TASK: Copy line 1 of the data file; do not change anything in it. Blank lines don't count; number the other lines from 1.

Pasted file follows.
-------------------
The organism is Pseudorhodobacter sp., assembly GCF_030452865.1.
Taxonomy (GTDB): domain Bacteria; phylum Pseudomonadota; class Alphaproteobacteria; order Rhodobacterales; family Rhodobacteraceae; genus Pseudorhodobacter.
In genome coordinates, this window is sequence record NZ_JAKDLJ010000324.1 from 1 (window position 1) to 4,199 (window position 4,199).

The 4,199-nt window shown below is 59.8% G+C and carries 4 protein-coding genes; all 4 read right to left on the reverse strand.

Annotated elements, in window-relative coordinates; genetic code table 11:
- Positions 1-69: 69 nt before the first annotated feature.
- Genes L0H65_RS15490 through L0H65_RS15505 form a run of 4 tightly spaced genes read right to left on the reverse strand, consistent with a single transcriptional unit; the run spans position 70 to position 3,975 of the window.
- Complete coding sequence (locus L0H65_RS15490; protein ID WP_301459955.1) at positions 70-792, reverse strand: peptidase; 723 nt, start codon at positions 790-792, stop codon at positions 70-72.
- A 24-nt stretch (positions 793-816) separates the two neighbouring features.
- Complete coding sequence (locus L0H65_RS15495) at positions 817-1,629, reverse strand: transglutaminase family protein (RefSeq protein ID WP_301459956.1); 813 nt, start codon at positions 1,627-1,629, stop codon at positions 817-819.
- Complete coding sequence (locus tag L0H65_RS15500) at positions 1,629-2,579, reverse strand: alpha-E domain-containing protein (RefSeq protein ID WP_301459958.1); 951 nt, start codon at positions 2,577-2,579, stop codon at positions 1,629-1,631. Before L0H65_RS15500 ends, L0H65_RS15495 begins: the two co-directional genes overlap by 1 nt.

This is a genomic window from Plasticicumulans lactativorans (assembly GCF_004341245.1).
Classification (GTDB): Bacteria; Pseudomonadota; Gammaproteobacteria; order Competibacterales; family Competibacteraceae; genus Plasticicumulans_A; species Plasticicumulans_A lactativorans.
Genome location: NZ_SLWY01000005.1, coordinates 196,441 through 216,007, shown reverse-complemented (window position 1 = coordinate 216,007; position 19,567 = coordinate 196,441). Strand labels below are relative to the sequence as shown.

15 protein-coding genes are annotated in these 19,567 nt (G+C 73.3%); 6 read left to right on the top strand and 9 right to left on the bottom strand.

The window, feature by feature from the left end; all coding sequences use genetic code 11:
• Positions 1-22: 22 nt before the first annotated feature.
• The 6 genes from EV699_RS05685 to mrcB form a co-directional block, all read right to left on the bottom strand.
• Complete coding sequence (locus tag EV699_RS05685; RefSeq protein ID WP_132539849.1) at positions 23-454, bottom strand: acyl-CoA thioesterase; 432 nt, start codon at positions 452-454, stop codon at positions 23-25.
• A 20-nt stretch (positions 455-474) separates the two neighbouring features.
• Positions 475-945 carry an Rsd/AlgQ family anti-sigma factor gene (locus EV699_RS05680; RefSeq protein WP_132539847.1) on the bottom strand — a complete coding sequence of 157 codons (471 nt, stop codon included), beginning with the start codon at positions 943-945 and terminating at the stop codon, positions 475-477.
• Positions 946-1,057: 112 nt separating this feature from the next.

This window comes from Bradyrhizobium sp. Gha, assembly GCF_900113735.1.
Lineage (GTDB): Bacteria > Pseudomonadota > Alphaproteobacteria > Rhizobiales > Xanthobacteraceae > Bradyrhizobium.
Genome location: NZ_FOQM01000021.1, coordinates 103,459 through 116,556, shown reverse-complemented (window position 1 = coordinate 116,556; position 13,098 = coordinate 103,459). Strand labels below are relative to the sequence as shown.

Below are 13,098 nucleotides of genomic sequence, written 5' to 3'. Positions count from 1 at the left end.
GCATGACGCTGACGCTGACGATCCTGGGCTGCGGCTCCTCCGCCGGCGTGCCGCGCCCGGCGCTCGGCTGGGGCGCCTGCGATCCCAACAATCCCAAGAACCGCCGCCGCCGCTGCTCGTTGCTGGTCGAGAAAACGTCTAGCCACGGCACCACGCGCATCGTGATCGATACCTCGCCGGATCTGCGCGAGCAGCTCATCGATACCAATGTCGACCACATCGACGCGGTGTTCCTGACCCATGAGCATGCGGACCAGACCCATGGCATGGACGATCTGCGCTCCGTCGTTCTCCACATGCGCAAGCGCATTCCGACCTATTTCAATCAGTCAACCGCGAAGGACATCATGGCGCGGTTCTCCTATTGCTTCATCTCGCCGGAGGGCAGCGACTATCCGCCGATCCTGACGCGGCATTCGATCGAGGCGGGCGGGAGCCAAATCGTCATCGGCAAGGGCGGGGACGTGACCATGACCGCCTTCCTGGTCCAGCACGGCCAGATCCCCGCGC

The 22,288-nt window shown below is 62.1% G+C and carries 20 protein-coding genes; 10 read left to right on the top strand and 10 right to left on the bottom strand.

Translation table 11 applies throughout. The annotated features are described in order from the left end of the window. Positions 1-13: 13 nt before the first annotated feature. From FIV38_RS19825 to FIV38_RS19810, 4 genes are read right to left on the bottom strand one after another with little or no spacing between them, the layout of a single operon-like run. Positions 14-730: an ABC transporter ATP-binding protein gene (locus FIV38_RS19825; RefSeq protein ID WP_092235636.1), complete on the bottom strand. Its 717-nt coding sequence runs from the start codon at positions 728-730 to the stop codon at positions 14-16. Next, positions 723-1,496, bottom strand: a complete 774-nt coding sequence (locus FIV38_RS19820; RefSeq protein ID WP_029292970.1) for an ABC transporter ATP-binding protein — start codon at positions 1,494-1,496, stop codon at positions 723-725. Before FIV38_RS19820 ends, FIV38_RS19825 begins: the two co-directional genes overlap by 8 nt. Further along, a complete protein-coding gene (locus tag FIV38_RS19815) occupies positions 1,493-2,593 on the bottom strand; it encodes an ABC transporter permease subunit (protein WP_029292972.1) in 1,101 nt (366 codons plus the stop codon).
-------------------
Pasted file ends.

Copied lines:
The organism is Pseudorhodobacter sp., assembly GCF_030452865.1.